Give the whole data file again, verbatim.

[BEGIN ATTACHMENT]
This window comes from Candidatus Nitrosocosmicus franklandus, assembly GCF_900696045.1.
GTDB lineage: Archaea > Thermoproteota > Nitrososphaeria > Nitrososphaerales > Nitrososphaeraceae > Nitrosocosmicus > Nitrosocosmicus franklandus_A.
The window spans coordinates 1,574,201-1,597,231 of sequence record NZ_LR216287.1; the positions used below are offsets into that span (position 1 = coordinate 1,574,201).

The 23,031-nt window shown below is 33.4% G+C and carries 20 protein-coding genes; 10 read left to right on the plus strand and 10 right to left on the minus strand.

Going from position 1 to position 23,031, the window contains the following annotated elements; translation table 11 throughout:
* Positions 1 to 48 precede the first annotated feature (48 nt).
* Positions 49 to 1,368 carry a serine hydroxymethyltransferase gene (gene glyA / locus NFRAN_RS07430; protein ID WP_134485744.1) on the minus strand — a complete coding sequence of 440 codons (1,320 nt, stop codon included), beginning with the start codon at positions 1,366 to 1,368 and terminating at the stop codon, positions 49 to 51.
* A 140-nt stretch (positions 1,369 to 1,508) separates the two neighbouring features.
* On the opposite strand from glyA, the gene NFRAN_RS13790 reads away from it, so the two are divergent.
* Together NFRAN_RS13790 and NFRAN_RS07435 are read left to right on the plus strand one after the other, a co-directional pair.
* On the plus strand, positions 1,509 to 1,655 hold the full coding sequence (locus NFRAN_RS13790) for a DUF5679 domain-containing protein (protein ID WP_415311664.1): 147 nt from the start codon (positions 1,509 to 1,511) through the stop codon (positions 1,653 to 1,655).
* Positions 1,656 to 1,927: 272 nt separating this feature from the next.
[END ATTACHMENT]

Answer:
This window comes from Candidatus Nitrosocosmicus franklandus, assembly GCF_900696045.1.
GTDB lineage: Archaea > Thermoproteota > Nitrososphaeria > Nitrososphaerales > Nitrososphaeraceae > Nitrosocosmicus > Nitrosocosmicus franklandus_A.
The window spans coordinates 1,574,201-1,597,231 of sequence record NZ_LR216287.1; the positions used below are offsets into that span (position 1 = coordinate 1,574,201).

The 23,031-nt window shown below is 33.4% G+C and carries 20 protein-coding genes; 10 read left to right on the plus strand and 10 right to left on the minus strand.

Going from position 1 to position 23,031, the window contains the following annotated elements; translation table 11 throughout:
* Positions 1 to 48 precede the first annotated feature (48 nt).
* Positions 49 to 1,368 carry a serine hydroxymethyltransferase gene (gene glyA / locus NFRAN_RS07430; protein ID WP_134485744.1) on the minus strand — a complete coding sequence of 440 codons (1,320 nt, stop codon included), beginning with the start codon at positions 1,366 to 1,368 and terminating at the stop codon, positions 49 to 51.
* A 140-nt stretch (positions 1,369 to 1,508) separates the two neighbouring features.
* On the opposite strand from glyA, the gene NFRAN_RS13790 reads away from it, so the two are divergent.
* Together NFRAN_RS13790 and NFRAN_RS07435 are read left to right on the plus strand one after the other, a co-directional pair.
* On the plus strand, positions 1,509 to 1,655 hold the full coding sequence (locus NFRAN_RS13790) for a DUF5679 domain-containing protein (protein ID WP_415311664.1): 147 nt from the start codon (positions 1,509 to 1,511) through the stop codon (positions 1,653 to 1,655).
* Positions 1,656 to 1,927: 272 nt separating this feature from the next.